It’s interesting to note that potential buyers often ask to see the facilities for horses before they even look at the house. “Shelter for the animals can range from a run-in to a center-aisle barn with dozens of stalls,” observes Matthews. “As you inspect properties, decide if you want room for expansion and choose something that accommodates that. Conversely, if you are downsizing, be sure you are comfortable with existing facilities for your planned move.”

Some developments in the region are specifically designed as equine properties, continues Matthews. “Glenmore—once a famed horse farm—is now home to an on-site equestrian center with a boarding barn, training arena, and professional show ring,” she says. “The Farms of Turkey Run is also a development well-suited to horses,” she says. In addition, a number of properties in Keswick have direct access to community riding trails and lots up to 12 acres.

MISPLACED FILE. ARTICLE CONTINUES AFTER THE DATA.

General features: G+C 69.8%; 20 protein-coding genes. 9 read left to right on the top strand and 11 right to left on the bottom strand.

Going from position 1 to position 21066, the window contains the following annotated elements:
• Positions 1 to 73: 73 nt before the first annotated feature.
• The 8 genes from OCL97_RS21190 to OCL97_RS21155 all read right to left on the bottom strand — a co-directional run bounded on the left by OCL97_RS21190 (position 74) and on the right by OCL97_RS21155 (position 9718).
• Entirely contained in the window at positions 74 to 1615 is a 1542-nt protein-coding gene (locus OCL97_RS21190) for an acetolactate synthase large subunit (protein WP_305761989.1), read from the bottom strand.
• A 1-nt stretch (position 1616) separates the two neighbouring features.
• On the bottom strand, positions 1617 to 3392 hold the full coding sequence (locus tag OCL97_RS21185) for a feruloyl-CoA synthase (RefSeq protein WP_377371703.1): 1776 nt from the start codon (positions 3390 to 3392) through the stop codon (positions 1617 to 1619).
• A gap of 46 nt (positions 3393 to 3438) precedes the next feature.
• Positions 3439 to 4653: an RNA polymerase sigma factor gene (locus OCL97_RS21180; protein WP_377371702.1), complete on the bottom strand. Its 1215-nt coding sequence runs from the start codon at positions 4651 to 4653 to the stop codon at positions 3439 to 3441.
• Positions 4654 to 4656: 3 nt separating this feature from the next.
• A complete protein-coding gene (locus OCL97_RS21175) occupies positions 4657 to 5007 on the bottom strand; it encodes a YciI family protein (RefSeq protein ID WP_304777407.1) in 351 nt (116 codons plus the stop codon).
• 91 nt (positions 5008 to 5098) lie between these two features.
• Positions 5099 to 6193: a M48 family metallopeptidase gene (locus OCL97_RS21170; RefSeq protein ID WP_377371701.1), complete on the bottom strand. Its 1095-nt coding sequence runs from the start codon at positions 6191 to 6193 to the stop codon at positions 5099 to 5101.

Finally, “horse” properties can also be home to ponies, llamas or even alpacas.  So whatever a home buyer’s motivation—whether seeking a property just large enough for a child’s pony or a professional operation with stables, rings and spacious pastures, Central Virginia is prime horse country.

“The variety of available properties in our area is significant,” concludes Matthews, “but finding something on the market at the time you need to buy might be a challenge. Be patient and be willing to compromise.”

Marilyn Pribus, an active volunteer at the Paramount Theater, is delighted to know the Paramount will be the recipient of some of the proceeds of this spring’s Foxfield Races.